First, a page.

Paste your Google Webmaster Tools verification code here
Is there really a slowdown in the gulf region’s hospitality sector? You’re most likely to get divergent, and often conflicting, views depending on whom you ask. There’s a lot of buzz around the pressure on RevPAR —the revenue per available room — but does it deserve to be the sole metric to gauge the overall performance of the region’s hospitality sector? Check this out! In the first quarter of 2016, Dubai’s hotels saw some of the highest global rates in occupancy, RevPar and average daily rates at 85%, AED 520 ($142) and AED 609 ($166) respectively, as per the figures by Dubai’s Department of Tourism and Commerce Marketing (Dubai Tourism).
Many hotels in the gulf are no doubt facing up to a unique situation, and that’s perfectly normal given low oil prices that are now back to the level they were years ago — maintaining the RevPAR as well as to keep a delicate balance between the occupancy rates and room rates – the two have become negatively correlated. As Boon Kwee Lim, COO, Dusit International, Bangkok, reasons, “If hotel operators want to push the one upward, the other will have to come down. The days of high occupancy along with high room rates have possibly gone out in the region”.
Despite that however marquee hotels brands have lined up a slew of projects in Dubai and across the UAE. And this is not without any reasons!
Rooms in the Pipeline
The surprising thing is the pace and volume at which new hotels are coming up in the region. Some of the most notable hotel projects coming up in GCC over the next few years include: Bvlgari (located on reclaimed island along Jumeirah), St. Regis Palm Jumeirah, Langham Palm Jumeirah, Viceroy Palm Jumeirah (Dubai), Jumeirah and Edition (Abu Dhabi), Ritz Carlton (Jeddah), JW Marriott (Muscat), as per JLL.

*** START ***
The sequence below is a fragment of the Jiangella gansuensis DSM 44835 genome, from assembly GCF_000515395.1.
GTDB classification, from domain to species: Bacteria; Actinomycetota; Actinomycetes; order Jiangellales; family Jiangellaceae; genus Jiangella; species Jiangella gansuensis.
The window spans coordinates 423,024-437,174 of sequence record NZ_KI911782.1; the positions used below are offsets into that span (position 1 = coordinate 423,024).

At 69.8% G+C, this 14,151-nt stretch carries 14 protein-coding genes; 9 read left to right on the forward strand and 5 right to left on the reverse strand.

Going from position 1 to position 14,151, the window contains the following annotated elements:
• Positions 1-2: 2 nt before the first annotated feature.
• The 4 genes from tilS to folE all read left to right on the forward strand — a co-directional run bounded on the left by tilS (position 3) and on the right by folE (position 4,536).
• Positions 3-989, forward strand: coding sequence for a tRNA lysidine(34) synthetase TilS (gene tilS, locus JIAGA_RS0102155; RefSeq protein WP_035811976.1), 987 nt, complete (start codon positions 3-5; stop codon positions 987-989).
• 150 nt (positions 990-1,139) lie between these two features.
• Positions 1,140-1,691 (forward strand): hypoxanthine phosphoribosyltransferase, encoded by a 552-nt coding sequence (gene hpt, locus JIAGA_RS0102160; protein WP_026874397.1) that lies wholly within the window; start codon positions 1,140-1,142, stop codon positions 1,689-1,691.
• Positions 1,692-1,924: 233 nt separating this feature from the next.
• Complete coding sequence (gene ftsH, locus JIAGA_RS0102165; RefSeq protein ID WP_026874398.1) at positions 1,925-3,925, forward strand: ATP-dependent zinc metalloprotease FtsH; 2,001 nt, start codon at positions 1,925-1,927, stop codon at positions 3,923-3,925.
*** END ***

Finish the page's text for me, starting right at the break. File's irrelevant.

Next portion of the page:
One of the biggest reasons why hotels are expanding in the region is the tremendous growth opportunity for the hospitality industry the region presents. Take the case of the hospitality giant Millennium & Copthorne that is planning to open around 12 new hotels in the Middle East and Africa (MEA) region in the next 12 months, and 40 new hotels in the next 5 years. In Saudi Arabia alone, it plans to open over 20 hotels within the next 5 years. It is operating in all segments – budget, midscale, upscale and luxury and its expansion plans cover all of these market segments.
He says the slowdown in the regional hospitality sector is far from real when one looks at the occupancy levels across the sector.
“Generally, the occupancy level across all hotel segments in the region continues to be healthy. Although we see some pressure on the average rates, but rates alone cannot be the sole factor to gauge the overall performance of the entire hotel industry. At the end of the day these rates are the ‘average’ rates, and they vary depending on the hotels surveyed, markets and the segments covered.”
Also, the fact that Dubai continues to be a tourist hub makes every hotelier convinced.
“People still like to travel in their leisure time in this part of the world, and that’s the biggest growth driver for hotels in the region. Dubai is a tourist hub and there’s a lot of projects coming up that would further drive the inflow of more and more visitors,” says Michael Marshall, Chief Commercial Officer, Minor Hotels, Thailand. Minor Hotels is an international hotel owner, operator and investor currently with 146 hotels in operation and through our Anantara, AVANI, Elewana, Four Seasons, Marriott, Minor International, Oaks, Per AQUUM, St. Regis, and Tivoli properties, it operates in 22 countries.